Overview of the Covid-19 situation in Austria
As of January 28th the 7-day incidence rate (new infections per 100,000 people) was 2,381. Tyrol (3,130) has the highest incidence, followed by Vienna (2,841), while Burgenland (1,958) and Lower Austria (1,908) have the lowest rates.
A total of 338,262 people in Austria are currently positive for Covid-19 as of January 28th, with 1,220 people being treated for the disease in hospital outside ICUs, according to AGES. An additional 176 Covid patients are currently in intensive care.
A total of 6,742,953 people (75.5 percent of the total population) have received at least one Covid-19 vaccine dose, according to the Health Ministry, and 6,467,136 (72.4 percent) have a valid vaccine pass as of January 27th.
Friday, January 28th
According to new statistics, excess mortality in Austria was at nine percent in 2021. The state with the lowest excess mortality was Burgenland, at just under five percent.
And the Ministry of Health has said that the planned shortening of vaccine pass validity (as of February 1st, two vaccine doses are currently set to be considered as proof of full vaccination for six months, down from the current nine) may be adjusted. Further details are expected on Friday afternoon.
Thursday, January 27th
More than 300,000 people are currently infected with Covid-19 in Austria as the number of daily new infections passed 40,000 today, but for the moment the number of Covid patients in ICUs is still below 200.
According to the Health Ministry, a total of 2,600 classes (of a total of 58,000 nationwide) and nine whole schools are currently online-only due to Covid-19. In Vienna, around one in ten municipal kindergartens is currently closed.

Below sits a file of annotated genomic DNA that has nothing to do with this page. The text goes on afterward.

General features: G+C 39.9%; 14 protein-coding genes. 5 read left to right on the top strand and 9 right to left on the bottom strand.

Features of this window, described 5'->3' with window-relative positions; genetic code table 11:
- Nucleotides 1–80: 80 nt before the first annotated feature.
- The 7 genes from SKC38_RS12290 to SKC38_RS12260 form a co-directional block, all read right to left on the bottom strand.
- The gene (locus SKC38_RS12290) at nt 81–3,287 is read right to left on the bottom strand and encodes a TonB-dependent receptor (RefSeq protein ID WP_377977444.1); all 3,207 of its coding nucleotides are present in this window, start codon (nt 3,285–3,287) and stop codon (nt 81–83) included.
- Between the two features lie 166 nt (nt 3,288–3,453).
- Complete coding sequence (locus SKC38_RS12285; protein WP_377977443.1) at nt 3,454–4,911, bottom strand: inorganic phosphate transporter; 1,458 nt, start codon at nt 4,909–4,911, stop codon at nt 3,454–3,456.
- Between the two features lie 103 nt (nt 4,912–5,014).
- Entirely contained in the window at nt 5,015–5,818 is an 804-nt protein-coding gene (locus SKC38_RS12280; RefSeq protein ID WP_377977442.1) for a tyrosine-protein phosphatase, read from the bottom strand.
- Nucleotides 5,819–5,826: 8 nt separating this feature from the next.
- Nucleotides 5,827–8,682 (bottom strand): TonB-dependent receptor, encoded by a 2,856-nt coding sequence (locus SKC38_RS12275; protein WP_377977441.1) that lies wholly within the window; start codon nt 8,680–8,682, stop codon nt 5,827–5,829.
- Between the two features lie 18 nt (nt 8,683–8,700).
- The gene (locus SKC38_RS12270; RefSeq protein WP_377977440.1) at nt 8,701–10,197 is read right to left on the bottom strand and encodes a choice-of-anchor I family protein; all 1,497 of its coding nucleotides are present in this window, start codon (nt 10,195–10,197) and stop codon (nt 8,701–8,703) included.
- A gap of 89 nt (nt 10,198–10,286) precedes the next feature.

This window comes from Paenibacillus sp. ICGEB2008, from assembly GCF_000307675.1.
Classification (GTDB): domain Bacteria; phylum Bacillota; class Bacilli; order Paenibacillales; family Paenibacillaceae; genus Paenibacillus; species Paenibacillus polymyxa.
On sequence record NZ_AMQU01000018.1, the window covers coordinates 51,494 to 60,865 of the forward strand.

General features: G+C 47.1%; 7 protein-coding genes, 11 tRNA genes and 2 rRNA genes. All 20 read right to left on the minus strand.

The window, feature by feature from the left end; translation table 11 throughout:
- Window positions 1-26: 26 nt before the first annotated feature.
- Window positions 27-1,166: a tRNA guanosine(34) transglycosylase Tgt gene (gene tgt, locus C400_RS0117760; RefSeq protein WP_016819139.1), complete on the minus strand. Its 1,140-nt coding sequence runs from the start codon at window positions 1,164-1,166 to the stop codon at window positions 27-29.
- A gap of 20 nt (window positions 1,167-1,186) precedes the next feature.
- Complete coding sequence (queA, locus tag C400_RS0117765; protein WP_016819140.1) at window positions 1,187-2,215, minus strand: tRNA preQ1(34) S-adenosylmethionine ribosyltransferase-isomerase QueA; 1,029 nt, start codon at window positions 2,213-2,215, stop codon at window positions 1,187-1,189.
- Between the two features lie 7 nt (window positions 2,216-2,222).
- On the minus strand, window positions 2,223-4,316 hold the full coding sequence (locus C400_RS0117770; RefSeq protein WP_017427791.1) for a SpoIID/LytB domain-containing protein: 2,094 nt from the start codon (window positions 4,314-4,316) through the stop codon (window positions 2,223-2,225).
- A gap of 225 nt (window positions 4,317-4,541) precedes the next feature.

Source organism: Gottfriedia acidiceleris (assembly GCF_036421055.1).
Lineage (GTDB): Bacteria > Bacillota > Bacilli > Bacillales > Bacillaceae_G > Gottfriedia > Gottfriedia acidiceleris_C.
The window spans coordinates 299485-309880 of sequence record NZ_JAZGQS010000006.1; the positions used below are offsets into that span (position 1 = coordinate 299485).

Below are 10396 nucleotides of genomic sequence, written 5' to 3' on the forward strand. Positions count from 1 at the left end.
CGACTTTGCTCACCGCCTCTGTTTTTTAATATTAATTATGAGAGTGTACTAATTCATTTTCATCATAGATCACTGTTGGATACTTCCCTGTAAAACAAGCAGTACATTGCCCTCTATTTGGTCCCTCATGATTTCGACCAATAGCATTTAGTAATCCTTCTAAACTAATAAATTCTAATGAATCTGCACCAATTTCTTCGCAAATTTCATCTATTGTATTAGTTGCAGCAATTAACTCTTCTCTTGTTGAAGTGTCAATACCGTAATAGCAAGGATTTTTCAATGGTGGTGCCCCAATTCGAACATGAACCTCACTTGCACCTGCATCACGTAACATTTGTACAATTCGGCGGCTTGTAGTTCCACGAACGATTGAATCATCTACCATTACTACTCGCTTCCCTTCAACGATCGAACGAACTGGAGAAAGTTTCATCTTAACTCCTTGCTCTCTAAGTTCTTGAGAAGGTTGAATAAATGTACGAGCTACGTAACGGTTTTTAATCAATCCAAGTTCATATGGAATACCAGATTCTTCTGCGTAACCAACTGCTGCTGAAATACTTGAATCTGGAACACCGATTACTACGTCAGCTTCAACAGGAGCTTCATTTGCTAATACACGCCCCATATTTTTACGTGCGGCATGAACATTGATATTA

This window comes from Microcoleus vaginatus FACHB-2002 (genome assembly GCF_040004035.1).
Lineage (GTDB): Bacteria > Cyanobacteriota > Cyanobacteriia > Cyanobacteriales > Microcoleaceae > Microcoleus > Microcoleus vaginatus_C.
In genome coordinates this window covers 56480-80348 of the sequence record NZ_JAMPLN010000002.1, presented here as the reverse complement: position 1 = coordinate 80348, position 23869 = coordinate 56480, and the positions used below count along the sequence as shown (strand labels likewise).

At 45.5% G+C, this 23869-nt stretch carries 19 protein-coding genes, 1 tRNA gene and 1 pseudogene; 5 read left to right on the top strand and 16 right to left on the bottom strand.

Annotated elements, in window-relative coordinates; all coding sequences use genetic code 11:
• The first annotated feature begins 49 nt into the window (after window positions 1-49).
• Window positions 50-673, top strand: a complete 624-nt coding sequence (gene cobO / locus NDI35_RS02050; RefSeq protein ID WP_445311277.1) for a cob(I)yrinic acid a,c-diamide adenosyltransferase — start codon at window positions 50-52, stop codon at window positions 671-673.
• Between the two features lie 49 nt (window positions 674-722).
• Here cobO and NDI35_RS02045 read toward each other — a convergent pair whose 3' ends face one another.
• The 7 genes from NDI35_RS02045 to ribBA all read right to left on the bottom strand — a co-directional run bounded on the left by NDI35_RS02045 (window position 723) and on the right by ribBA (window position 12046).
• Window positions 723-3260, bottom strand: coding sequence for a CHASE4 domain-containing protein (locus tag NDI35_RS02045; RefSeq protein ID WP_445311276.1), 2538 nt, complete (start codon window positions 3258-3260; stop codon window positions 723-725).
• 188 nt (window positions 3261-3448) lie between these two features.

The national crisis committee (GECKO) will meet tomorrow afternoon, but public broadcaster ORF reports that no easing of Covid measures is expected to be recommended yet, until Austria has passed the peak of the Omicron wave in an estimated two or three weeks. There are currently no press conferences scheduled after the meeting.
Wednesday, January 26th
Austria’s lockdown for unvaccinated people will end on January 31st, the government confirmed today.
From February the law will change to make third doses of the Covid vaccine permissible from three months after the second dose, though the National Vaccine Committee recommends getting the third dose four to six months after the second.
Austria reported over 30,000 new Covid infections in 24 hours for the first time today (34,011), and in the next week the number of daily new cases is forecast to reach 37,000.
The Styria region is updating its contact tracing and quarantine strategy. This means people who test positive can end their quarantine from the fifth day using an at-home PCR test, if they have been totally symptom-free for at least 48 hours. At the same time, infected people will be asked to contact people they recently had contact with themselves, rather than through contact tracing.
Tuesday, January 25th
Austria’s incidence rate has today passed 2,000, reaching 2,036 nationwide.
Police seized several fake vaccine passes in raids in the town of Schladming, Styria.
Monday, January 24th
Austria’s travel rules change today, with the virus variant list being removed so that the 2G+ rule (full vaccination or recovery, plus either a booster dose or negative PCR test) now applies to travellers from all countries.
Upper Austria has paused contact tracing due to the fast rate of spread of Covid-19, meaning local health authorities say the chance of breaking infection chains is low. People who test positive are instead asked to get in touch with people they have been in close contact with. According to a review by Der Standard, Vienna, Lower Austria and Vorarlberg are still carrying out contact tracing as before, but Austria’s other five regions have also cut down the amount they can do and are prioritising to focus on vulnerable parts of society.
How does Austria compare to its neighbours?
The chart below from Our World in Data shows how the number of reported daily Covid cases in Austria compares to those in neighbouring countries.
Note that case numbers depend on rates of testing as well as the prevalence of the virus, so this is not necessarily a true comparison of the spread of the virus in each country.
Do you have a question about Covid-19 in Austria? Contact our editorial team at [email protected] and they will get back to you and do their best to help.